WHY THE BABY SAYS “GOO”
RETOLD BY EHRMA G. FILER
On a sloping highland near the snow-capped mountains of the North was an
Indian village. The Chief of the village was a very brave man, and he had done
many wonderful things.
These were the days of magic and witchery. The Ice Giants had attempted to
raid the land; some wicked Witches had tried to cast an evil spell over the
people; and once a neighboring colony of Dwarfs had tried to invade the village.
But the brave Chief had fought and conquered all these forces of evil and
magic. He was so successful and so good that the people loved him very much.
They thought he could do anything.
Then before long the Chief himself began to be proud and vain. He had
conquered everyone; so he thought he was the greatest warrior in the world.
One day he boastfully said: “I can conquer anything or any person on this
Now, a certain Wise Old Woman lived in this village. She knew one whom the
Chief could not conquer. She decided it was best for the Chief to know this, for
he was getting too vain. So one day she went to the Chief and told him.
“Granny, who is this marvelous person?” asked the Chief, half angrily.
“We call him Wasis,” she solemnly answered.
“Show him to me,” said the Chief. “I will prove that I can conquer him.”
The old grandmother led the way to her own wigwam. A great crowd followed to
see what would happen.
“There he is,” said the Wise Old Woman; and she pointed to a dear little
Indian baby, who sat, round-eyed and solemn, sucking a piece of sugar.
The Chief was astonished. He could not imagine what the old woman meant, for
he was sure he could make a little baby obey him. This Chief had no wife, and
knew nothing about babies. He stepped up closer to the baby, and looking
seriously at him said:
“Baby, come here!”
Little Wasis merely smiled back at him and gurgled, “Goo, Goo,” in true baby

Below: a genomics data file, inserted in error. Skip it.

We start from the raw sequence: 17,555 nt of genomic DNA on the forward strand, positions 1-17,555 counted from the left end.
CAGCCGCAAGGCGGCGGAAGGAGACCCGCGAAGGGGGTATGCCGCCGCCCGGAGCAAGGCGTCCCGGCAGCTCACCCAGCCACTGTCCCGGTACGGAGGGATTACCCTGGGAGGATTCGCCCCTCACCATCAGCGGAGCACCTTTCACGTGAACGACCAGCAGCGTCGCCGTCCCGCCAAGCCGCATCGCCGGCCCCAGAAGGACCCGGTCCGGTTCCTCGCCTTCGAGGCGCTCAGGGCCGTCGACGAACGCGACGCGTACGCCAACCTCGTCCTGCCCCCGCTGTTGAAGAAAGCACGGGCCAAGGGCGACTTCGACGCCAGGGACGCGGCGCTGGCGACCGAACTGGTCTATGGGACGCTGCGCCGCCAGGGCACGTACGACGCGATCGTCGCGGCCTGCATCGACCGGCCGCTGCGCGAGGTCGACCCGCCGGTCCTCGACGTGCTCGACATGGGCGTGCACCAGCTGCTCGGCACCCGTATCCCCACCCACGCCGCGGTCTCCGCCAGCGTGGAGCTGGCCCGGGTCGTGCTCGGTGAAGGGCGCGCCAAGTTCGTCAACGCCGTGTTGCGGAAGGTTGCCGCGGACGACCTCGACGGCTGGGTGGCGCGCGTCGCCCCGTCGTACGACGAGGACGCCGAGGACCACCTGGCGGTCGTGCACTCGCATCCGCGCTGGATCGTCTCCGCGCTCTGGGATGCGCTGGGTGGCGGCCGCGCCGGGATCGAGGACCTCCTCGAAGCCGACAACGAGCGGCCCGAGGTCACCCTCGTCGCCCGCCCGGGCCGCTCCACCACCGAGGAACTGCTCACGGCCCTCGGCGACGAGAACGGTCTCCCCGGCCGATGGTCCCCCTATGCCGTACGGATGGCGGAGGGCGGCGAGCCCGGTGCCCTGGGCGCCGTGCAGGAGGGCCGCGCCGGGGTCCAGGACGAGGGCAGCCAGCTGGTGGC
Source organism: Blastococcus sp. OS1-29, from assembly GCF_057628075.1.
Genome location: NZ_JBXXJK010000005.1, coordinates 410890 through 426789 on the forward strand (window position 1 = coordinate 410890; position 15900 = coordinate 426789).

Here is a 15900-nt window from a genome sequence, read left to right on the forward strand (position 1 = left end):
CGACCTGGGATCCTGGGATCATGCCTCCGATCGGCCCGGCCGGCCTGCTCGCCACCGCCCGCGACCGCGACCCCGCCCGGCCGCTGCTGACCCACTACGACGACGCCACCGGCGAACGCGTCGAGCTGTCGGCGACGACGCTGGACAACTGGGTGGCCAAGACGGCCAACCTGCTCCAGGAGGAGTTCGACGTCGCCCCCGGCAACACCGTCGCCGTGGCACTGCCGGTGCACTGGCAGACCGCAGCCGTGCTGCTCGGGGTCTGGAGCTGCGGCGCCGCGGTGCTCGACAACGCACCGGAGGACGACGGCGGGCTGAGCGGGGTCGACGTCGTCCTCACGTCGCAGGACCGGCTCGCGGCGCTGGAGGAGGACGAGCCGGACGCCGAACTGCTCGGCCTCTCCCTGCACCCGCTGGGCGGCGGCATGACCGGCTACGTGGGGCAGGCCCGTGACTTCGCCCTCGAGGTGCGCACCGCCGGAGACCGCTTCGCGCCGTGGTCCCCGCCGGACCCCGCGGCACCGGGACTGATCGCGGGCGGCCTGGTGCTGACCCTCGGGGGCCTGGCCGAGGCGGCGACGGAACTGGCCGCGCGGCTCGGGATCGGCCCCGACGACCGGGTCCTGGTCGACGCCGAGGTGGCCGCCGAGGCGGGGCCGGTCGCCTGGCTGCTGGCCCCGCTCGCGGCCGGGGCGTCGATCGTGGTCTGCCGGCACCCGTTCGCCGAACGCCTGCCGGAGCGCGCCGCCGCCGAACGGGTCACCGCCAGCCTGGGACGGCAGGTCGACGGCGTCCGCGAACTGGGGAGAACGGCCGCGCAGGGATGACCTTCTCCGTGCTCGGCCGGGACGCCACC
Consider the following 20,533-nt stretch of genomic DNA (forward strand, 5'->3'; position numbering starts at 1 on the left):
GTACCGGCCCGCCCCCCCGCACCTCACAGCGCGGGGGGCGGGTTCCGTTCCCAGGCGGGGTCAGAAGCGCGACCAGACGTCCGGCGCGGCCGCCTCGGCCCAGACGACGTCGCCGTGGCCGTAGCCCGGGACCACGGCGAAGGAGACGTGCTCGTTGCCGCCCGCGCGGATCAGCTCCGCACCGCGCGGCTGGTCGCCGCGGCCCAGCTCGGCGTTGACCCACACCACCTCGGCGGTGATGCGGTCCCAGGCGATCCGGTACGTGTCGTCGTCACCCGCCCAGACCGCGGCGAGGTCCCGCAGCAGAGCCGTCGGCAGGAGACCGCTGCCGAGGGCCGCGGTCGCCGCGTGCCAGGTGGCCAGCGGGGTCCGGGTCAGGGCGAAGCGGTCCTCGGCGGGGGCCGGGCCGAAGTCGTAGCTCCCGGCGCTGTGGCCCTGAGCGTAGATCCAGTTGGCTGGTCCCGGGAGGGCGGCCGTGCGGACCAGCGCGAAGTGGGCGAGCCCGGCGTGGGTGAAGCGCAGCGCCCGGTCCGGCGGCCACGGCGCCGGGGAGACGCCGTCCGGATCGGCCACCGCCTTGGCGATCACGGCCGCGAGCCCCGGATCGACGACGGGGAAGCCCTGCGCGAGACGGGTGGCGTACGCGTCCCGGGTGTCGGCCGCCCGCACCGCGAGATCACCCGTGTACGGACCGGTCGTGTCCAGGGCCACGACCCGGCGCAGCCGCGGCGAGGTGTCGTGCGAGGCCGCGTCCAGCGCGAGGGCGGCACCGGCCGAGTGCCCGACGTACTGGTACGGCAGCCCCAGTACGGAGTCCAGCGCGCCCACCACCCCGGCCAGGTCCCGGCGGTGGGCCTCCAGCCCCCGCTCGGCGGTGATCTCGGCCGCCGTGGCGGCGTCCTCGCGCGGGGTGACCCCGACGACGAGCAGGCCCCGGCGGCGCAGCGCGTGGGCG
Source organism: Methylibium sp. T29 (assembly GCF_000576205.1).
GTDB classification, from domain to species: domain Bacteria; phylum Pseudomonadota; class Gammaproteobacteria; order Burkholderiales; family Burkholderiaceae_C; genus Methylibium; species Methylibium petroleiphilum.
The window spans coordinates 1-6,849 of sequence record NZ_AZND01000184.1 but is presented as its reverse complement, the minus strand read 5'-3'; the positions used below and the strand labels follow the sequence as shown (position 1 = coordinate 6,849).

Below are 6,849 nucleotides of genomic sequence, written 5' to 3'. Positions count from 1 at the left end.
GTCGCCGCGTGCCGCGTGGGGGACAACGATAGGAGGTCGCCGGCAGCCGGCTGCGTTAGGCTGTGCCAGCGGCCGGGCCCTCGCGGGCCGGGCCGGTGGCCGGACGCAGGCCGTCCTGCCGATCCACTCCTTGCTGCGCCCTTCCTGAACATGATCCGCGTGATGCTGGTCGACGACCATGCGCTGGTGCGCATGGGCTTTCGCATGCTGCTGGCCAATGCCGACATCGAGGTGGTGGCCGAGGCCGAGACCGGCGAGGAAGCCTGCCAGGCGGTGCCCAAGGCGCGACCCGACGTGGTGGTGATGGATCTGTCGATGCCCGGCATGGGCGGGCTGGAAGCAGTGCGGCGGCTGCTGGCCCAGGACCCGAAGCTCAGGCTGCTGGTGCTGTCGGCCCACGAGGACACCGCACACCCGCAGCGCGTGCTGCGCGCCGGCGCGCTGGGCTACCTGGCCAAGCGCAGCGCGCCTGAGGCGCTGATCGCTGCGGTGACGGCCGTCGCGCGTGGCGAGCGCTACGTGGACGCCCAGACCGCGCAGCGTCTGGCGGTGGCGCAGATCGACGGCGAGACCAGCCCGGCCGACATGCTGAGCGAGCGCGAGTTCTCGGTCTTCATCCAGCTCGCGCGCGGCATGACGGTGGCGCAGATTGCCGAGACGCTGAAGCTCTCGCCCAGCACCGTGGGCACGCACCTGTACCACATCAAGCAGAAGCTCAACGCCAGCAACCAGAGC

The Chief felt very queer. No one had ever answered him so before. Then he
thought, perhaps the baby did not understand; so he stepped nearer and said
kindly: “Baby, come here!”
“Goo, Goo!” answered baby, and waved his little dimpled hand.
This was an open insult, the Chief felt; so he called out loudly: “Baby, come
here at once!”
This frightened little Wasis, and he opened his little mouth and began to
cry. The Chief had never before heard such a noise. He drew back, and looked
“You see, little Wasis shouts back war-cries,” said the Wise Old Woman.
This angered the Chief, and he said: “I will overcome him with my magic
Then he began to mutter queer songs, and to dance around the baby.
This pleased little Wasis, and he smiled and watched the Chief, never moving
to go to him. He just sat and sucked his sugar.
At last the Chief was tired out. His red paint was streaked with sweat; his
feathers were falling, and his legs ached. He sat down and looked at the old
“Did I not say that baby is mightier than you?” said she. “No one is mightier
than he. A baby rules the wigwam, and everyone obeys him.”
“It is truly so,” said the Chief, and went outside.
The last sound he heard as he walked away was the “Goo, Goo” of little Wasis
as he crowed in victory. It was his war-cry. All babies mean just that
when they gurgle so at you.